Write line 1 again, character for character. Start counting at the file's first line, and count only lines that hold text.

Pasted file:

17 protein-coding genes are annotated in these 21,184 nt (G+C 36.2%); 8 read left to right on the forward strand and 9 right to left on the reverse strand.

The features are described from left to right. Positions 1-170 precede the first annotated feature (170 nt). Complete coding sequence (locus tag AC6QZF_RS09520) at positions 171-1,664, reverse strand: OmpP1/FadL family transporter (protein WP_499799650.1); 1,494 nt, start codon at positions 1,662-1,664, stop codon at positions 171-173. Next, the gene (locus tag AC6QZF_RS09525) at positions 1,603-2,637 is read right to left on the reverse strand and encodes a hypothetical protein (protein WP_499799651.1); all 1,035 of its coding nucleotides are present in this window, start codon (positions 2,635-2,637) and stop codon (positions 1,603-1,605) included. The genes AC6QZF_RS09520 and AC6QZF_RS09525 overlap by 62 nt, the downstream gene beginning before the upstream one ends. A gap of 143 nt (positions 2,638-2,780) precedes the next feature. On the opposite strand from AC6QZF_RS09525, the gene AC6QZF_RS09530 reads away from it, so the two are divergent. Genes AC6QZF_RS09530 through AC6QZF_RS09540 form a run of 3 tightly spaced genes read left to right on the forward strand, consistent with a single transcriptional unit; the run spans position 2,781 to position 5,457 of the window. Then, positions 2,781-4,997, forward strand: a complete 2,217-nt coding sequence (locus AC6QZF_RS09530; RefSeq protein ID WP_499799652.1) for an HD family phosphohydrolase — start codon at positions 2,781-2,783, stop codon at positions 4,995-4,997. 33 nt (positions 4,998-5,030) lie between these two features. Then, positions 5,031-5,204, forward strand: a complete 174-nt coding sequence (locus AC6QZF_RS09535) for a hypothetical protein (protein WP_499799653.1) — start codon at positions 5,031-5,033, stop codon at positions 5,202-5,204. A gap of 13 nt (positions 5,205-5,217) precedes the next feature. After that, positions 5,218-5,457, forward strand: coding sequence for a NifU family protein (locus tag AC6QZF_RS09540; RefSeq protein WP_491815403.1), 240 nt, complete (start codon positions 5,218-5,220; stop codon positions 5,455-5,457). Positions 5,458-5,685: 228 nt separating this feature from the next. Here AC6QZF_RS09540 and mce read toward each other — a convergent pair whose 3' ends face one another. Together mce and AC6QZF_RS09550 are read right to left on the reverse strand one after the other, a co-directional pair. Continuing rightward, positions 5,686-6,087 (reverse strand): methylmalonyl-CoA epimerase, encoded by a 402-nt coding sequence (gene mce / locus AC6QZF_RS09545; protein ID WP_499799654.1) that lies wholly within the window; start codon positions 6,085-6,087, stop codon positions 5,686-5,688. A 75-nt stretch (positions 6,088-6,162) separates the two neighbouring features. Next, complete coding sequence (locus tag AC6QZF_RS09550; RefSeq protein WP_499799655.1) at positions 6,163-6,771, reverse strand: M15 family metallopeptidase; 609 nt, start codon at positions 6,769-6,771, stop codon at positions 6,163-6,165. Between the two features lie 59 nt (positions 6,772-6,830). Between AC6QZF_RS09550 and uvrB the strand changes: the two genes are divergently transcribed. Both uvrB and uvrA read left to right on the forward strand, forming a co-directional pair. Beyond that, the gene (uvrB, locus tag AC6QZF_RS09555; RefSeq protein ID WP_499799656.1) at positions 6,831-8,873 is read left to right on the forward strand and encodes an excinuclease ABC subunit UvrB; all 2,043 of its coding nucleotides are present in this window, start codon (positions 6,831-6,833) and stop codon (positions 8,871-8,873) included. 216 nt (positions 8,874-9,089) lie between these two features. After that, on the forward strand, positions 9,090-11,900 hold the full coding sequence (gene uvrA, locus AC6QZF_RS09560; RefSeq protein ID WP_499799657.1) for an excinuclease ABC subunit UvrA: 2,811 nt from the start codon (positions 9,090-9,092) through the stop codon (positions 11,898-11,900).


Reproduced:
17 protein-coding genes are annotated in these 21,184 nt (G+C 36.2%); 8 read left to right on the forward strand and 9 right to left on the reverse strand.